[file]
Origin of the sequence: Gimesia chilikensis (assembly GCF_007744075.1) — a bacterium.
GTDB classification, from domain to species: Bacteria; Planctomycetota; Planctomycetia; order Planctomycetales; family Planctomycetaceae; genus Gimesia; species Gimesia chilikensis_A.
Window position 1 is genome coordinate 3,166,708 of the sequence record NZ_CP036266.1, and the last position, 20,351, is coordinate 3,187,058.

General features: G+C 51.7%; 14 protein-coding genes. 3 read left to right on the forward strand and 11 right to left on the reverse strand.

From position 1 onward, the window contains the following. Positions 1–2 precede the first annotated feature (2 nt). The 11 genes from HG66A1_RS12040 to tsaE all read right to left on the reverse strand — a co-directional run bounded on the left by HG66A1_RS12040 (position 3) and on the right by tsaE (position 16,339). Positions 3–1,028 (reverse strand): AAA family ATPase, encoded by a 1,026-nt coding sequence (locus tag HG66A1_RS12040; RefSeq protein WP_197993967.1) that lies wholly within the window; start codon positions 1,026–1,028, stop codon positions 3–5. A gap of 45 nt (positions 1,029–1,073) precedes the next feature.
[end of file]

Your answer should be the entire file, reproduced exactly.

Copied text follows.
Origin of the sequence: Gimesia chilikensis (assembly GCF_007744075.1) — a bacterium.
GTDB classification, from domain to species: Bacteria; Planctomycetota; Planctomycetia; order Planctomycetales; family Planctomycetaceae; genus Gimesia; species Gimesia chilikensis_A.
Window position 1 is genome coordinate 3,166,708 of the sequence record NZ_CP036266.1, and the last position, 20,351, is coordinate 3,187,058.

General features: G+C 51.7%; 14 protein-coding genes. 3 read left to right on the forward strand and 11 right to left on the reverse strand.

From position 1 onward, the window contains the following. Positions 1–2 precede the first annotated feature (2 nt). The 11 genes from HG66A1_RS12040 to tsaE all read right to left on the reverse strand — a co-directional run bounded on the left by HG66A1_RS12040 (position 3) and on the right by tsaE (position 16,339). Positions 3–1,028 (reverse strand): AAA family ATPase, encoded by a 1,026-nt coding sequence (locus tag HG66A1_RS12040; RefSeq protein WP_197993967.1) that lies wholly within the window; start codon positions 1,026–1,028, stop codon positions 3–5. A gap of 45 nt (positions 1,029–1,073) precedes the next feature.